TRURO — In a reminder that apex predators have returned in numbers to more than just Cape Cod’s ocean beaches, a dead 9-foot great white shark was found beached Thursday morning in Pamet Harbor, a tidal inlet off Cape Cod Bay in Truro.
The shark, which washed ashore about 100 yards from the entrance to the inlet, was first seen by boaters and then found by Cooper DeNyse, 9, while walking with his parents, Mark and Dolly DeNyse of Hingham. Authorities were notified, and soon a small cluster of marine biologists, local officials, and vacationing gawkers surrounded the animal, taking photos and measurements and speculating about the cause of its death.
While great white sharks have been spotted in record numbers off the Cape’s Atlantic coast, and a swimmer recently survived being bitten by a shark at Truro’s Longnook Beach, the animals’ presence in the quieter waters on the other side of Route 6 has been less remarked upon.
But they’re there, following the seals that are a major part of a great white’s diet. Reiterated Marianne Long, the education director for the nonprofit Atlantic White Shark Conservancy who quickly arrived at the beaching site, “That’s the thing we tell people: You’re not supposed to swim beyond waist deep and you’re not supposed to swim around seals.”
Dolly DeNyse, who with her husband and son have been coming to Pamet Harbor for 18 summers, said, “We’ve already stopped swimming in the bay because of him [Cooper]. We’ve seen fins and a lot of seals. But this is making me think about swimming in the inlet.”
It was unclear whether the shark had died in the waters of the bay and floated into the inlet on the high tide the previous evening or whether it had swum into Pamet Harbor and become stranded or distressed. It just lay there, beautiful, strange, and dead, as onlookers took family portraits squatting behind the animal and Bryan Legare, a biologist with the Provincetown-based Center for Coastal Studies, snapped photos to build a detailed 3-D great white shark map.
Legare was excited at the opportunity for close study.
“The thing this’ll allow us to do is get some real biology on the animal,” he said. A nearly mature male, the shark had been pulled farther up the beach at that point, a joint effort of Legare, Long, the Pamet Harbor harbormaster, and a local officer for the Massachusetts Environmental Police.
The giant fish was turned over for more photographs, revealing no visual damage to its underside, although the lower half had turned red from the blood in its body pooling from gravity.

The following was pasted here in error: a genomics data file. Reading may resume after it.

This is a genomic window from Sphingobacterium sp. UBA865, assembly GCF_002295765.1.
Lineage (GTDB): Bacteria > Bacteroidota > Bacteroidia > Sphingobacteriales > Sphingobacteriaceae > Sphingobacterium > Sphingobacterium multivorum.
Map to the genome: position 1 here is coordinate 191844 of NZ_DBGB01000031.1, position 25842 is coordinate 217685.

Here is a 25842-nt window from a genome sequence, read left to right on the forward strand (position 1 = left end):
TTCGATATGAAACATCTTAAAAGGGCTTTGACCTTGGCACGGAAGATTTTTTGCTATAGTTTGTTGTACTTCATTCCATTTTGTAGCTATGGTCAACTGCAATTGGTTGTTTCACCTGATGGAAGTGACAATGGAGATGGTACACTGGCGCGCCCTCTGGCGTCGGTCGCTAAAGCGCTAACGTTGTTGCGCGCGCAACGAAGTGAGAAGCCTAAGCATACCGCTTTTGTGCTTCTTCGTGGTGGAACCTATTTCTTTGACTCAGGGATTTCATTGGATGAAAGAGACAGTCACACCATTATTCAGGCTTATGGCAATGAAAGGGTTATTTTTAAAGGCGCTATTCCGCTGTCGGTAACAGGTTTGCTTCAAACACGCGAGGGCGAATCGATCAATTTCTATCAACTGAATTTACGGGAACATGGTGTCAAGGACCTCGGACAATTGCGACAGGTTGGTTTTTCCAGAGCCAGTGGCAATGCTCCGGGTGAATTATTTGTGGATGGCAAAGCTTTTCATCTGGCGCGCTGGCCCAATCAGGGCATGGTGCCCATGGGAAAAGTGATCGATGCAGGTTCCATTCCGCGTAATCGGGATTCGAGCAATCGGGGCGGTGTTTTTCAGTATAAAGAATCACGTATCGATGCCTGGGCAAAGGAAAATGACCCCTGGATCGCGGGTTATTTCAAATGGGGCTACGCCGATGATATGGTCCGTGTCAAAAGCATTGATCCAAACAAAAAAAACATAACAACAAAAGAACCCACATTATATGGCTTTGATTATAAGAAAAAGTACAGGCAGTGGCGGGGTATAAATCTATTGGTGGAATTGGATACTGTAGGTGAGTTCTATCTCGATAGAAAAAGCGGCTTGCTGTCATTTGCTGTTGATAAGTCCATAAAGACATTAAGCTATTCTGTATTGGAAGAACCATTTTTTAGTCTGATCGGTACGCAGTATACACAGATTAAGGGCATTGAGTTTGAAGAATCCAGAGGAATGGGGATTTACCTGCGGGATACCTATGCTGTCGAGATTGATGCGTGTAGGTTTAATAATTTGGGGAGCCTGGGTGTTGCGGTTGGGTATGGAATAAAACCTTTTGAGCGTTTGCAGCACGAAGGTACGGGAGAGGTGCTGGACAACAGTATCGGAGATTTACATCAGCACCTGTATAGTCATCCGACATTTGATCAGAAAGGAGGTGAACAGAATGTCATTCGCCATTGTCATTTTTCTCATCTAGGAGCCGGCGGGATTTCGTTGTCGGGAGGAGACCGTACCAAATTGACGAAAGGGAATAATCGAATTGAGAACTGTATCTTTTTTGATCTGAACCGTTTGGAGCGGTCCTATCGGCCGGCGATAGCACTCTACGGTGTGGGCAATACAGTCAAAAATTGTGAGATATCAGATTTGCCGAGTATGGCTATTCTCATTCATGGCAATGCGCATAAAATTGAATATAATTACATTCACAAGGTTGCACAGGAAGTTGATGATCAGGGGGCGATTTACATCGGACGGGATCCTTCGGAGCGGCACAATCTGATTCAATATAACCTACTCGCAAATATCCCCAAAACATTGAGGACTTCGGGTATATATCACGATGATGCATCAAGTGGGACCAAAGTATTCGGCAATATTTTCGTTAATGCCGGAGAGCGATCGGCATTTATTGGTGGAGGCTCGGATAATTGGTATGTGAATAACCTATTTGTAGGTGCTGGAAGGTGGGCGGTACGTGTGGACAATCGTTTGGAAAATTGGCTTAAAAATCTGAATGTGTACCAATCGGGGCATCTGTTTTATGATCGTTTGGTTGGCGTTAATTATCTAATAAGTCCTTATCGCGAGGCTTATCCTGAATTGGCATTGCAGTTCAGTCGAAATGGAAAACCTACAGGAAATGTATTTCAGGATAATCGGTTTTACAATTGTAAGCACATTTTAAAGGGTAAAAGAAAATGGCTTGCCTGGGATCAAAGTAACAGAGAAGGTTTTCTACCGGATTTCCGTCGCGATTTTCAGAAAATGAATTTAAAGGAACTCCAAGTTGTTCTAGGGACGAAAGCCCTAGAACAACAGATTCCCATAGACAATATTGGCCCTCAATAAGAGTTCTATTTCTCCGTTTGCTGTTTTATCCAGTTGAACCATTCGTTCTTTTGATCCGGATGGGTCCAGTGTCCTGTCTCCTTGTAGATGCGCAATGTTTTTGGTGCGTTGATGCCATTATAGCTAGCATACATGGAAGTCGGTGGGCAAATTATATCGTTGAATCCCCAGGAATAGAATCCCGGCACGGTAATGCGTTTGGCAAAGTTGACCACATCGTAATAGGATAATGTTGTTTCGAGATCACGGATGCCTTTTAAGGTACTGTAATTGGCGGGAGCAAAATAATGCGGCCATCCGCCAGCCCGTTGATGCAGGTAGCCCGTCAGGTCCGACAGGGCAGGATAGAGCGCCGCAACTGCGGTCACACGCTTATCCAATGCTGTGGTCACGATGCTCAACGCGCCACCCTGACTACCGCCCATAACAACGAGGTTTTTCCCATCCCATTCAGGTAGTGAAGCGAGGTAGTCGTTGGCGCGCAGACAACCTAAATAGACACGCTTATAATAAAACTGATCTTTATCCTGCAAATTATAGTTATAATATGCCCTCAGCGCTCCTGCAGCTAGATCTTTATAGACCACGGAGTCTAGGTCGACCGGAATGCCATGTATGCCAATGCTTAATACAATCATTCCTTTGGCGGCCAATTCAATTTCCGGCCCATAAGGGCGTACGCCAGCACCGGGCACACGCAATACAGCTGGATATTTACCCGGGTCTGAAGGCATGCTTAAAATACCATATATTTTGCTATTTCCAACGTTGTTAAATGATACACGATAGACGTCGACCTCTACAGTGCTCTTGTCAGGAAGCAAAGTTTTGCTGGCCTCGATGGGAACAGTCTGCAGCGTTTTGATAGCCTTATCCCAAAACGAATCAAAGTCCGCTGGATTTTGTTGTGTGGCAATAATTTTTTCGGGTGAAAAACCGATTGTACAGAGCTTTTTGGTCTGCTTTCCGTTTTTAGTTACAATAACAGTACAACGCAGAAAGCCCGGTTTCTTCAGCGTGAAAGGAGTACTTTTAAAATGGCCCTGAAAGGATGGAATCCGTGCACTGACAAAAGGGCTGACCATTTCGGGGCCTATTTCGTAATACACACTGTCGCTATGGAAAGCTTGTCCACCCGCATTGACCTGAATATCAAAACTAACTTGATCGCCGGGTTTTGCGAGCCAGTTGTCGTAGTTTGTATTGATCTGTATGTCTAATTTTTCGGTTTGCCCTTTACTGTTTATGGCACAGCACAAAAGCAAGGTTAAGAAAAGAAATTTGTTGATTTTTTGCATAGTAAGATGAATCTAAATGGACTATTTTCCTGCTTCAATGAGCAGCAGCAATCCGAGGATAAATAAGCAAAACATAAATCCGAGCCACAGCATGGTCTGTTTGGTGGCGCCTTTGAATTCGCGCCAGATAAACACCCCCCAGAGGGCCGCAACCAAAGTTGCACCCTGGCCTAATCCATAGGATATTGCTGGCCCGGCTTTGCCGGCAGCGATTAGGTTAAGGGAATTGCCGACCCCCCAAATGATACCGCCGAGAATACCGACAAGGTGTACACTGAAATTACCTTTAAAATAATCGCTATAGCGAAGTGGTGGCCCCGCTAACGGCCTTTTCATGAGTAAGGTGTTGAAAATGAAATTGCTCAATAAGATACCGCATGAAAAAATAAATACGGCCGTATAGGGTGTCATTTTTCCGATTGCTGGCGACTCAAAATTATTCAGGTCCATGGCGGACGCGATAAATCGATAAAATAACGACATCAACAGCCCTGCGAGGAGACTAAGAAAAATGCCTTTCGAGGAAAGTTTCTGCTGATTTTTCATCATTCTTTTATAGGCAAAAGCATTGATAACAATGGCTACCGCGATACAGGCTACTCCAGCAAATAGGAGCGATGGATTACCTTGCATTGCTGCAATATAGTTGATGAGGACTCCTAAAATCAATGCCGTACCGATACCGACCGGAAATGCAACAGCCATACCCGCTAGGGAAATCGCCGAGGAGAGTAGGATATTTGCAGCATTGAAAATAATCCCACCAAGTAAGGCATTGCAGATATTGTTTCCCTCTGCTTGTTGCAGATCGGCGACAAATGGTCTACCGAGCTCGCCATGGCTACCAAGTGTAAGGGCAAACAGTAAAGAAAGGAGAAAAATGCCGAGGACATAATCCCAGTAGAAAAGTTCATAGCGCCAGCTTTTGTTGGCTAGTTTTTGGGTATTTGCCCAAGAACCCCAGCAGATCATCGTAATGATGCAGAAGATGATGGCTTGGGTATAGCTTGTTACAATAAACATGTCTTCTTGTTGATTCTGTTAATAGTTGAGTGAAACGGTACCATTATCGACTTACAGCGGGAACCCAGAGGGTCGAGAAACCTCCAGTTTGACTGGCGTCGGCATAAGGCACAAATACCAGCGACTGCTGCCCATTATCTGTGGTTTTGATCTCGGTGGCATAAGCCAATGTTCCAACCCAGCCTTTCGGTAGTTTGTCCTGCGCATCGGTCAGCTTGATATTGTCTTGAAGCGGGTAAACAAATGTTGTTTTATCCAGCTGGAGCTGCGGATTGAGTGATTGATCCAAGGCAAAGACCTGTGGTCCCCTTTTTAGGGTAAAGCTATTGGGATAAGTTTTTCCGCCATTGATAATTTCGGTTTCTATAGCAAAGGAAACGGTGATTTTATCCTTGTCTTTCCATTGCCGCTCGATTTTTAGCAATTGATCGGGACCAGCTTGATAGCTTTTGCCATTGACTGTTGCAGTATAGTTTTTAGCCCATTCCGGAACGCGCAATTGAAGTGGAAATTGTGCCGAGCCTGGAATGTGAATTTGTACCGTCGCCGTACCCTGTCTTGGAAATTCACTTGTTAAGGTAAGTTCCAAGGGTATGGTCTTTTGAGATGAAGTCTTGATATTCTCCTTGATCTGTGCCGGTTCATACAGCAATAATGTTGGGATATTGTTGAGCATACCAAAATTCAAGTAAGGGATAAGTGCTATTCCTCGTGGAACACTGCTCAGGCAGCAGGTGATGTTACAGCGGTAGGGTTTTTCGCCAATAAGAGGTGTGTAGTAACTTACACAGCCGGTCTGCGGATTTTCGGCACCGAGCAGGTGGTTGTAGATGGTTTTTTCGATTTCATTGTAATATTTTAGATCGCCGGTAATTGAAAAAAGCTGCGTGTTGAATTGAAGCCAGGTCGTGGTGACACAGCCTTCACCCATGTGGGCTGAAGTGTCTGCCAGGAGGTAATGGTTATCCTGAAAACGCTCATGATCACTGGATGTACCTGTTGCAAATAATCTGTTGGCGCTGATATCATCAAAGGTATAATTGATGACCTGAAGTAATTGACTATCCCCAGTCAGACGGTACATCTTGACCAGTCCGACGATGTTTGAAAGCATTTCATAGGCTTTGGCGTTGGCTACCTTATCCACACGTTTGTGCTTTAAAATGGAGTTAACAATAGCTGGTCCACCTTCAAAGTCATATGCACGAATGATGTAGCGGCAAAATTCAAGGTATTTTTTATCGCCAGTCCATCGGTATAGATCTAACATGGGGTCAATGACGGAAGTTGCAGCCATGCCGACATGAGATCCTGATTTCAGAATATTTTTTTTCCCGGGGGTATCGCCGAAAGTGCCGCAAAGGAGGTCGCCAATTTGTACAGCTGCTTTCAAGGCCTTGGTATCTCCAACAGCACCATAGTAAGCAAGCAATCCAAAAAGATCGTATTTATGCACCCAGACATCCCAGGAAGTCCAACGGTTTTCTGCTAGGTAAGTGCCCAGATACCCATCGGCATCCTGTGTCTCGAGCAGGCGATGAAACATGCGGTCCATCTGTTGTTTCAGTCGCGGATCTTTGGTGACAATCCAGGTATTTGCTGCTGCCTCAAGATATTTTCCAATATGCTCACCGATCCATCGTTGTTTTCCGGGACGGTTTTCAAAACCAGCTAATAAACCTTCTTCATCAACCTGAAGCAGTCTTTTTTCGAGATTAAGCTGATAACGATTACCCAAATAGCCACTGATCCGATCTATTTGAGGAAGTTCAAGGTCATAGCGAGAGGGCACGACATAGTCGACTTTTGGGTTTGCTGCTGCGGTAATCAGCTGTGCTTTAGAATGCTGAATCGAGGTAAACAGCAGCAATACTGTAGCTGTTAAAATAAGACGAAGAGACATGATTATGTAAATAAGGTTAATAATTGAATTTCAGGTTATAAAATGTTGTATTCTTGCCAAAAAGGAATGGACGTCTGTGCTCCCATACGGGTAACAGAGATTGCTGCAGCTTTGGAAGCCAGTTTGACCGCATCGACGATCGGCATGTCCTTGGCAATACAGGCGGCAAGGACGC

“The rule is, don’t touch the pointy end,” Legare said.
More onlookers arrived, by boat, by foot, even by water: Four people swam across from the other side of the inlet and were told to turn back by authorities.
“I don’t know why,” someone muttered, “the shark’s dead.”
While waiting for the arrival of NOAA’s Dr. Lisa Natanson for a necropsy, Long gave the assembled kids a quick lesson in shark anatomy, pointing out that a shark’s eyes aren’t black, as commonly supposed, but a dark blue.
“I thought it was pretty cool,” Cooper DeNyse said about his discovery. He has seen sharks before but only from boats. “But I couldn’t take a selfie with one of them.”
By 11 a.m., Natanson had arrived, wearing worn floral rubber boots and armed with a no-nonsense attitude and an equipment locker with a bumper sticker that read “BITE ME.” Wielding a large and lethal-looking knife, she expertly fileted the shark’s underbelly, carving out the liver for weighing and proceeding, layer by layer, through the shark’s innards.
Could she hazard a guess on what may have caused the shark’s death?
“No. There’s nothing obvious,” Natanson said. Within minutes, the animal that had looked so magnificently surreal on a vacationer’s bayside beach had been reduced to specimens of meat bound for scientific study. As the necropsy got bloodier and photo opportunities waned, the curious and tender-minded began to wander away.
After a while, Natanson worked her way to the shark’s stomach, finding no license plates (as one onlooker, a “Jaws” fan, joked) but instead a clutch of sea grass, a number of lead fishing weights — perhaps they’d been attached to a tuna the shark had eaten — and two small but pointy shish kabob sticks.
“This is my most interesting stomach in a while,” the biologist remarked dryly to the other scientists standing nearby. For others, the discoveries served as a reminder that great white sharks dine less on human beings than on all the junk we throw away.Ty Burr can be reached at firstname.lastname@example.org. Follow him on Twitter @tyburr.